THROUGH FAITH (Romans 3:21-24)
Paul starts this section off with the contrast of “But now” (Romans 3:21). There was a moment when all, even the Jews were without the saving hope of the gospel. They were lost and trapped in their own sin and its eternal implications. But now, in Christ, the righteousness that God demands has broken through and is now accessible; not through works, but through faith (Romans 3:22). Having faith means that our eyes must turn away from our achievement, effort, work and activities as the basis for our being one with the Lord. Instead we must focus on the need to place our faith in Christ. Jews have no greater advantage than the Gentiles in this way even with their history of faith. “For there is no distinction; for all have sinned and fall short of the glory of God and are justified by his grace as a gift…” (Romans 3:22b-24). While we must live holy lives that reflect the glory of God we must never be led to the false belief that our actions establish our relationship with the Lord. Faith, alone does this. Our actions simply prove our faith (see James 2:14ff). As in the Latin orthodox phrase sola fide (faith alone) we have our sins washed away and our eternal destiny shifted from damnation to glorification only when we shift our faith away from self and, singularly, toward Christ.
IN JESUS (Romans 3:25-26)
The anger and wrath of God is a serious reality for those who do not believe in Christ. One might also call this a serious matter to God! The major question Paul is answering in these verses is this: How can God be righteous and at the same time reconcile sinners to Himself? In other words if man is actually in the sinful condition we have read about (Romans 1-3:18) and God is righteous, how can a sinner ever be one with the holy Lord? The answer: Christ Jesus. While the language Paul uses here is rich and beyond the scope of our space let us sum it up in this way. Christ has come to demonstrate what the sacrifices only symbolized in an incomplete manner. Because they were incomplete, in that they did not remove sin, God’s acceptance of them was an expression of divine restraint. Thus Paul says “in his restraint God passed over the sins previously committed” (Romans 3:25b). Now, God has “presented him to demonstrate his righteousness at the present time” (Romans 3:25a). In this way, with Christ being the Perfect sacrifice as the God-man, God remains righteous when reconciling sinful men, because their faith in Christ has removed their guilt.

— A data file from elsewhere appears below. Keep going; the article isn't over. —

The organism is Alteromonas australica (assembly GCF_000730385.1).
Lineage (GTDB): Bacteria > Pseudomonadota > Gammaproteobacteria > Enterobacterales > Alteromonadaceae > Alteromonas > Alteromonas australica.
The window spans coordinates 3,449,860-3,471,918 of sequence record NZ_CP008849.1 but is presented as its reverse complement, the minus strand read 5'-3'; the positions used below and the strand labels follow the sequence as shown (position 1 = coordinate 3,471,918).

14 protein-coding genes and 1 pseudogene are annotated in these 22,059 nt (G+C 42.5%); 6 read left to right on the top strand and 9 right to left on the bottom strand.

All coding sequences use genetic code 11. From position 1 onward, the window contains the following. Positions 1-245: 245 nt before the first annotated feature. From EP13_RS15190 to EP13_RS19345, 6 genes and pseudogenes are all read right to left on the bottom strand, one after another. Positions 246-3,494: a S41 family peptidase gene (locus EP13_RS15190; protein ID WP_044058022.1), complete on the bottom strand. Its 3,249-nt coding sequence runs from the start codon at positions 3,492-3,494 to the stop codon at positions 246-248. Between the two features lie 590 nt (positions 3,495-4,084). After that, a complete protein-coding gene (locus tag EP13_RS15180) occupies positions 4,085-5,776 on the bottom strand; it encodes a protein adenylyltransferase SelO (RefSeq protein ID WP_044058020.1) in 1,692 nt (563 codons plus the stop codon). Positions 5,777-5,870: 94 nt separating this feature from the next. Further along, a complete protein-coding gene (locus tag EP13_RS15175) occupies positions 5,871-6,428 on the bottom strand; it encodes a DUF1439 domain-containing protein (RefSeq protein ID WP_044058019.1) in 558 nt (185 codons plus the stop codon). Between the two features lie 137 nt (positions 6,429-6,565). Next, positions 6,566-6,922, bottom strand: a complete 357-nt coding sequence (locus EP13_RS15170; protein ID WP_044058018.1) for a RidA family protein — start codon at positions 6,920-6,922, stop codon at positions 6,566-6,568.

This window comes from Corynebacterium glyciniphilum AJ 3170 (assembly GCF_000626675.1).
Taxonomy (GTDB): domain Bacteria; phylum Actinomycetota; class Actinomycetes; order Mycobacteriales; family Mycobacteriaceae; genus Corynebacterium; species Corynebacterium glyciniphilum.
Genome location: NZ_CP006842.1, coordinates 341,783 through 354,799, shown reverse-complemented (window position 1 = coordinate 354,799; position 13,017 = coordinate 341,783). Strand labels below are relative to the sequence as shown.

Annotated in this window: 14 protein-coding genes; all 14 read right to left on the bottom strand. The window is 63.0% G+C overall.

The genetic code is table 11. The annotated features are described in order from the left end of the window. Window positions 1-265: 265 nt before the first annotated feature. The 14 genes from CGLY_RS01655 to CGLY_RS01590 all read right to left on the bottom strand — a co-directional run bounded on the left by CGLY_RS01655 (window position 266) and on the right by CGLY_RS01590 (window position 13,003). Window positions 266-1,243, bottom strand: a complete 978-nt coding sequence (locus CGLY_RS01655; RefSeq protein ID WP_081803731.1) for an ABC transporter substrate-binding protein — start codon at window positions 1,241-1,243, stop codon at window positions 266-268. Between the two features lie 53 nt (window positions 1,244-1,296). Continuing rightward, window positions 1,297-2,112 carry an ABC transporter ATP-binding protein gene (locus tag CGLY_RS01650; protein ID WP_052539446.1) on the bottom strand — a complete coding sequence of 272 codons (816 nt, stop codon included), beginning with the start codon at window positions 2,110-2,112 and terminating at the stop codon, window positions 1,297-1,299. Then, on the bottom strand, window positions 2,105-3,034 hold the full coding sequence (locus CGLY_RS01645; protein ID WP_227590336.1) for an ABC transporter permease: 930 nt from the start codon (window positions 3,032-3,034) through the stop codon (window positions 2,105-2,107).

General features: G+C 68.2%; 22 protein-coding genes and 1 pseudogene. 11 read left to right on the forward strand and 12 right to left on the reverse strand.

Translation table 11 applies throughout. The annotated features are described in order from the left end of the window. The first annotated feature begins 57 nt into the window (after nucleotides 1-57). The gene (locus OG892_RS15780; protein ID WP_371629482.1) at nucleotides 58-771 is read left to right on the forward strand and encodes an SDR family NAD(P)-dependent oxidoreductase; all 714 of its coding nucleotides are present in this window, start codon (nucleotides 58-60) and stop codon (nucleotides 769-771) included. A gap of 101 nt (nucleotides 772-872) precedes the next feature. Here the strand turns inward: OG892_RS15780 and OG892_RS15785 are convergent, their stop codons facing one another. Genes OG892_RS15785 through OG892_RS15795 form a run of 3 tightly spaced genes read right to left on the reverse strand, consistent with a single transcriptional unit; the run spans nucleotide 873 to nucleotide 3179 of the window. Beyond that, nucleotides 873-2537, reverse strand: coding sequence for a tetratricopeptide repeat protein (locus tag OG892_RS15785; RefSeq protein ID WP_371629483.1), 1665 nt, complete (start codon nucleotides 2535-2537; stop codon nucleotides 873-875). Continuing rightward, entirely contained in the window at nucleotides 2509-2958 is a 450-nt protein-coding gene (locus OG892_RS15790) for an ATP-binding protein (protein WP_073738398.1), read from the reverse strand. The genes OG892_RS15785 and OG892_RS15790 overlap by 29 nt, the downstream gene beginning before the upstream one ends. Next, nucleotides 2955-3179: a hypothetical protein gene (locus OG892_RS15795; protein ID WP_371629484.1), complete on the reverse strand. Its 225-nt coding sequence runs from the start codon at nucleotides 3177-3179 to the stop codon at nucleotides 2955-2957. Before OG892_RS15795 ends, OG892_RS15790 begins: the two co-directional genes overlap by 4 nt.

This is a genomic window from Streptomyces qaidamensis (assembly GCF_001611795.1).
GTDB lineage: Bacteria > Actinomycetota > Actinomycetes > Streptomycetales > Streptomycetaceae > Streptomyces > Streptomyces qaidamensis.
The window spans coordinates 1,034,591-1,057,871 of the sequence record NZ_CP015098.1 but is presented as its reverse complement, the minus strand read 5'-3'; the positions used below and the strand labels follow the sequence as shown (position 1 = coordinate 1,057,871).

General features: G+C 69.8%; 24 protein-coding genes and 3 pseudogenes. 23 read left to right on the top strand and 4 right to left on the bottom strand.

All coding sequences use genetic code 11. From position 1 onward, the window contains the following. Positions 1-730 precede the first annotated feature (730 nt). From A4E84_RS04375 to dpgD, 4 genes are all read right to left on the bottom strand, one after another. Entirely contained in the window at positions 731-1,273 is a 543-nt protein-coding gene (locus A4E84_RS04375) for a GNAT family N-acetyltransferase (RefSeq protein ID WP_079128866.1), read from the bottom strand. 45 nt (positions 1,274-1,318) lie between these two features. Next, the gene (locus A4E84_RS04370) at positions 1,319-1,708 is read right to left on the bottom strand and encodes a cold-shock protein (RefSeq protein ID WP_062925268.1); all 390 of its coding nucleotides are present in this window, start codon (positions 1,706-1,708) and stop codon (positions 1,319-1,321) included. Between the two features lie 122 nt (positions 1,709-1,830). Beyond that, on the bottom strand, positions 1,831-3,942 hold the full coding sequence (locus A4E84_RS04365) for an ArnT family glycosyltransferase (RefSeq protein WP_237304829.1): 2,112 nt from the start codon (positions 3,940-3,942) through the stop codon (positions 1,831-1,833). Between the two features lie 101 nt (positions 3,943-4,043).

FOR ALL PEOPLE (Romans 3:27-31)
The power of the work of Christ is that it completed the mission of God to have a people who would be from every nation on the globe (See Genesis 12:1). In this way no one, not even Jews, could boast about their relationship with the Lord. Boasting was only to be done in the faith the Lord provided (Romans 3:27-28). This language of Paul would certainly cut to the heart of Jews who saw Gentiles as dogs and second class people. Yet Paul pushes even deeper the implications of the gospel. He says that God is the God of all people and there is a path for the circumcised “by faith” and for the uncircumcised “through faith” (Romans 3:30) in Christ alone. This is a driving text for the priority of missions. God is the God of everyone and therefore, everyonemust hear the gospel!